Another embodiment is a method for determining properties of a radiant energy beam. The method includes coupling a plurality of optical coupling nodes coupled to a target body, wherein each optical coupling node includes one or more terminations. The method also includes coupling a first end of a fiber optic cable to one of the terminations of one of the optical coupling nodes to receive radiant energy from an incident radiant energy beam to determine properties of the radiant energy beam.

In some embodiments, the method includes coupling a second end of each fiber optic cable to a detector. In some embodiments, the method includes determining angle-of-arrival information of the radiant energy beam by positioning the fiber optic termination at individual optical coupling nodes at different angles relative to each other. In some embodiments, the method includes filtering the radiant energy transmitted by a fiber optic cable or optical coupling node to provide polarimetric information of the radiant energy beam.

In some embodiments, the method includes bundling the plurality of fiber optic cables in a predetermined configuration to mate with an array of detectors or optical instrument assembly arranged in the same predetermined configuration. In some embodiments, the method includes bundling the plurality of fiber optic cables into a linear array, and locating a slit mask between the second end of the linear array of fiber optic cables and a shutter to controllably block a second end of the fiber optic cables.

Other aspects and advantages of the current invention will become apparent from the following detailed description, taken in conjunction with the accompanying drawings, illustrating the principles of the invention by way of example only.

BRIEF DESCRIPTION OF THE DRAWINGS

The foregoing features of various embodiments of the invention will be more readily understood by reference to the following detailed descriptions in the accompanying drawings, in which:

FIG. 1 is a schematic illustration of a system for determining properties of a radiant energy beam, according to one embodiment.

FIGS. 2A and 2B are a schematic illustration of a system for determining properties of a radiant energy beam, according to one embodiment.

FIGS. 3A and 3B are schematic illustrations of exemplary configurations for optical coupling nodes of a target body.

FIG. 4 is a schematic illustration of optical coupling nodes of a target body, according to one embodiment.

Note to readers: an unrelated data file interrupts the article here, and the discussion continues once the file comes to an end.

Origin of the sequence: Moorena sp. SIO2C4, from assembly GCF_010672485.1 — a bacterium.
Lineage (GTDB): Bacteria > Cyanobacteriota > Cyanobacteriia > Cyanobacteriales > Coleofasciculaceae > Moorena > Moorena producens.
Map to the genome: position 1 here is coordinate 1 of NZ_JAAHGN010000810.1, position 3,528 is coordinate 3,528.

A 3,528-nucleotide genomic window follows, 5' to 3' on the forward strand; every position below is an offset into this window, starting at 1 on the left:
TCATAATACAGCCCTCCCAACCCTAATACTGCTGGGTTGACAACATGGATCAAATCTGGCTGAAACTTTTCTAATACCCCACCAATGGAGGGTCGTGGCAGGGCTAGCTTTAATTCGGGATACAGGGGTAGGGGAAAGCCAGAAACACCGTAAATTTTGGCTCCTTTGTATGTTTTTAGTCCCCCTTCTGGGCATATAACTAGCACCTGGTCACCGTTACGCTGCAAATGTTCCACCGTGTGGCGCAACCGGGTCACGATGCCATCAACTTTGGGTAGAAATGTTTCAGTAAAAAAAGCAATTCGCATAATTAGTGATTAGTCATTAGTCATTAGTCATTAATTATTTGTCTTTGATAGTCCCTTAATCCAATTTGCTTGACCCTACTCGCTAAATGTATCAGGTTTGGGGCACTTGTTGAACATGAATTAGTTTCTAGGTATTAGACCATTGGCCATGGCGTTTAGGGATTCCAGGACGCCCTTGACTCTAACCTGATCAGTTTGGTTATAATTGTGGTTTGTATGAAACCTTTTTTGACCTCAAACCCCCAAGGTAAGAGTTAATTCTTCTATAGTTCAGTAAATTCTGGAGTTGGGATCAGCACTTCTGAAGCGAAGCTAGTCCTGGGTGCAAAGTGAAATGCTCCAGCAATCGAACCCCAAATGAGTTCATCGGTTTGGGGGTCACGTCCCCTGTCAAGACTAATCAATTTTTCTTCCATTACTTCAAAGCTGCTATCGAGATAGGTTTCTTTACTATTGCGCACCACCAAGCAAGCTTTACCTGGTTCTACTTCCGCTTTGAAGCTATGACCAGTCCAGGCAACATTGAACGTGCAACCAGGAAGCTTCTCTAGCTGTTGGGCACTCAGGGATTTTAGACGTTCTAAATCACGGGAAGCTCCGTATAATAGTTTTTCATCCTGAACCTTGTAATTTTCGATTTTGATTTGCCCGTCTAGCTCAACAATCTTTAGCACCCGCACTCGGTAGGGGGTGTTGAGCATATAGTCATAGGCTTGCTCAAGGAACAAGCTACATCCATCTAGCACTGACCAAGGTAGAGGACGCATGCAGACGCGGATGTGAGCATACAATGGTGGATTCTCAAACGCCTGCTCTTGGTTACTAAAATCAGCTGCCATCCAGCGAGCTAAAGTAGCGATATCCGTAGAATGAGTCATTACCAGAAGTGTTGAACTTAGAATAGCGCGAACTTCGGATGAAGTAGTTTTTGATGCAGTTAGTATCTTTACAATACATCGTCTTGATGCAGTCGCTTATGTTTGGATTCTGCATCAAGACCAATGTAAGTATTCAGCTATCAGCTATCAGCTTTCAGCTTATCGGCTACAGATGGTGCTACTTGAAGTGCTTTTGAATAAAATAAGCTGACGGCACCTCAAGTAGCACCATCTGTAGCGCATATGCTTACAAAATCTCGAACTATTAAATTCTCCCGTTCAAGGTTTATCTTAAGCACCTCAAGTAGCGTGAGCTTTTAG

FIGS. 5A and 5B are schematic illustrations of fiber optic cables bundled together, according to two embodiments.

FIG. 5C is a schematic illustration of a slit mask and shutter for controllably blocking an end of an array of fiber optic cables, according to one embodiment.

FIG. 6 is a schematic illustration of a system for determining properties of a radiant energy beam integrated with a target body that is a vehicle, according to one embodiment.

DETAILED DESCRIPTION OF ILLUSTRATIVE EMBODIMENTS

FIG. 1 is a schematic illustration of a system 100 for determining properties of a radiant energy beam 102, according to one embodiment. The system 100 includes a target body 104 and a plurality of optical coupling nodes 108 coupled to the target body 104. Each of the optical coupling nodes 108 includes one or more terminations. Each termination is coupled to a first end of a fiber optic cable to receive radiant energy from the incident radiant energy beam 102. In some embodiments, the optical coupling nodes are coupled to the target body 104 by being, for example, press fit, bonded, or screwed into a corresponding recess in the target body.

In this embodiment, the system 100 includes a plurality of fiber optic cables 112 (bundle 124). Each optical coupling node 108 of the target body 104 has a single termination 116. Each termination 116 is coupled to the first end 120 of one of the fiber optic cables 112 in the bundle 124. The system 100 also includes a plurality of detectors 132 and/or instruments. Each detector 132 is coupled to the second end of 128 of one of the fiber optic cables 112. Radiant energy received by the optical coupling nodes 108 is transmitted to the detectors 132 via the fiber optic cables 112.

Various types and quantities of detectors and/or instruments can be used in alternative embodiments to measure different properties of the incident radiant energy. Exemplary detectors include photodiodes (e.g., high speed photodiodes) used to measure relative irradiance and temporal signature of the radiant energy across the area covered by the optical coupling nodes 108. Additional detectors include, for example, calorimeters and thermocouples. Exemplary instruments include imaging spectrometers used to measure the center wavelength, spectrum and absolute irradiance of the incident radiant energy.